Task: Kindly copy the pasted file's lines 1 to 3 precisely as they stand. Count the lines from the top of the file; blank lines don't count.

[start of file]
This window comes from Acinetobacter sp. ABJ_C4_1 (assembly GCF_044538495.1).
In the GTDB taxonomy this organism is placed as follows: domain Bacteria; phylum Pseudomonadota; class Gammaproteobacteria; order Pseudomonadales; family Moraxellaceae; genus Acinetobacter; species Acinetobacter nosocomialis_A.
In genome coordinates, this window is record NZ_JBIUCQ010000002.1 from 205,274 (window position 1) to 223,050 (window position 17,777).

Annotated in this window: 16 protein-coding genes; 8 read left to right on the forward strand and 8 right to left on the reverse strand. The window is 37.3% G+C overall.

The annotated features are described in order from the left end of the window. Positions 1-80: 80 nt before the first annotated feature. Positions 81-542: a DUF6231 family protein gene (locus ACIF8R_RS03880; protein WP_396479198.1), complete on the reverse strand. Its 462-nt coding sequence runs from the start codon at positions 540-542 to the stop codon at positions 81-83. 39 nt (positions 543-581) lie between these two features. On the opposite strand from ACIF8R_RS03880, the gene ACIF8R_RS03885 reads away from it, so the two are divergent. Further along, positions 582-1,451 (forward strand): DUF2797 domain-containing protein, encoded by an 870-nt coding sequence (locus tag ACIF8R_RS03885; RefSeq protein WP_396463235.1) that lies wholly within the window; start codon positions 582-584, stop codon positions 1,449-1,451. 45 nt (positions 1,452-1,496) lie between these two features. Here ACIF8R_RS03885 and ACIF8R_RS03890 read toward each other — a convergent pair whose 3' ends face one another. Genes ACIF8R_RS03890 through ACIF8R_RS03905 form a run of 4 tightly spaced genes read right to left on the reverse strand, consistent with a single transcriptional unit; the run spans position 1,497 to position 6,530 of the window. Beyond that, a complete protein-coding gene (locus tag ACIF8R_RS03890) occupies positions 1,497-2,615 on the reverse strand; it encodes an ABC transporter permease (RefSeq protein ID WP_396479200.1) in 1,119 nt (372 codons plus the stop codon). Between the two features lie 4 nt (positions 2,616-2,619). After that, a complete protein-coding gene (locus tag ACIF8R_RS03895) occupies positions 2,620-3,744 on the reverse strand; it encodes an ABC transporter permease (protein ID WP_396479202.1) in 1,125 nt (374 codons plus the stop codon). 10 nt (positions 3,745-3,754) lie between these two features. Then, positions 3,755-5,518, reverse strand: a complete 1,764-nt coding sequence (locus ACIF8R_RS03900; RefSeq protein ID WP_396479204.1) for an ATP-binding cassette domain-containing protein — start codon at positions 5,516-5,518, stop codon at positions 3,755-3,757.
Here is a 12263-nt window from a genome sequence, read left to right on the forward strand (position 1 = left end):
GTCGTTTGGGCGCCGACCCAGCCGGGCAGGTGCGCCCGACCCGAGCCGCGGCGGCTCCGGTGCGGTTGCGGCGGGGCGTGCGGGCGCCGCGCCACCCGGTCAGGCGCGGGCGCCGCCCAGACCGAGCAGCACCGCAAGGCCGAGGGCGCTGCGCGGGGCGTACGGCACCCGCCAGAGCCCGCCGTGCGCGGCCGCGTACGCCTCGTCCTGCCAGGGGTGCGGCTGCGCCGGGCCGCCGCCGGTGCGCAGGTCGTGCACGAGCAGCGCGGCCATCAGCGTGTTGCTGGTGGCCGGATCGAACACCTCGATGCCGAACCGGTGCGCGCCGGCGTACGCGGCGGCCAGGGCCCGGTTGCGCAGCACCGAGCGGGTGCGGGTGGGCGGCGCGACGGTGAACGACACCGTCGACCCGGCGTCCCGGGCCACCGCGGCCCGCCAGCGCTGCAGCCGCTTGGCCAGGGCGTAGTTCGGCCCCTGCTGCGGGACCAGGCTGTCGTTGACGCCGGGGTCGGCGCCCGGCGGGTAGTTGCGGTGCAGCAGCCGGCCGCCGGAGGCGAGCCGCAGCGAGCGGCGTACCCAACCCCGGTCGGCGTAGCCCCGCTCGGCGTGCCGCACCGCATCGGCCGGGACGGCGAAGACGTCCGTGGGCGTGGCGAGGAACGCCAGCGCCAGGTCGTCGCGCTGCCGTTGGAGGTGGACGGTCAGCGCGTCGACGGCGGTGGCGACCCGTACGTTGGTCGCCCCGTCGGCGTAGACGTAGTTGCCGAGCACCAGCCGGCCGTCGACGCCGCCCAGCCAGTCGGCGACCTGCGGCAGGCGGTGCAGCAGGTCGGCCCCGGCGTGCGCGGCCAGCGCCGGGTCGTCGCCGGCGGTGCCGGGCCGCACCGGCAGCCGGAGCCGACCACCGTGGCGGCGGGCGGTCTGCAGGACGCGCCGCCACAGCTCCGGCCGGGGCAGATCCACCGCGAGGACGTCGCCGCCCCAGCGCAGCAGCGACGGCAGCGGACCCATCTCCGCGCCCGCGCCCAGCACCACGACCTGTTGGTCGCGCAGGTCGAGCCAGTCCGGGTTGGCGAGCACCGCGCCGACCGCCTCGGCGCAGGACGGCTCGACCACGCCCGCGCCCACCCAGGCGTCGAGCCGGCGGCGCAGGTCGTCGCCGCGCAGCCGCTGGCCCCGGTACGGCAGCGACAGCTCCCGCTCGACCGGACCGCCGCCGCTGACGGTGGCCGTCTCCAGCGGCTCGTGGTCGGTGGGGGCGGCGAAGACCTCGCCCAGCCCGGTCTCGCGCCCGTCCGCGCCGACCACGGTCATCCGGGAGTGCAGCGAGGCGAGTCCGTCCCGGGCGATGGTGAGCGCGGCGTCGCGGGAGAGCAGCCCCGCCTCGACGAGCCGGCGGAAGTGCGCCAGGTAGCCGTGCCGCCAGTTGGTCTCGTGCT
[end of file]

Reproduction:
This window comes from Acinetobacter sp. ABJ_C4_1 (assembly GCF_044538495.1).
In the GTDB taxonomy this organism is placed as follows: domain Bacteria; phylum Pseudomonadota; class Gammaproteobacteria; order Pseudomonadales; family Moraxellaceae; genus Acinetobacter; species Acinetobacter nosocomialis_A.
In genome coordinates, this window is record NZ_JBIUCQ010000002.1 from 205,274 (window position 1) to 223,050 (window position 17,777).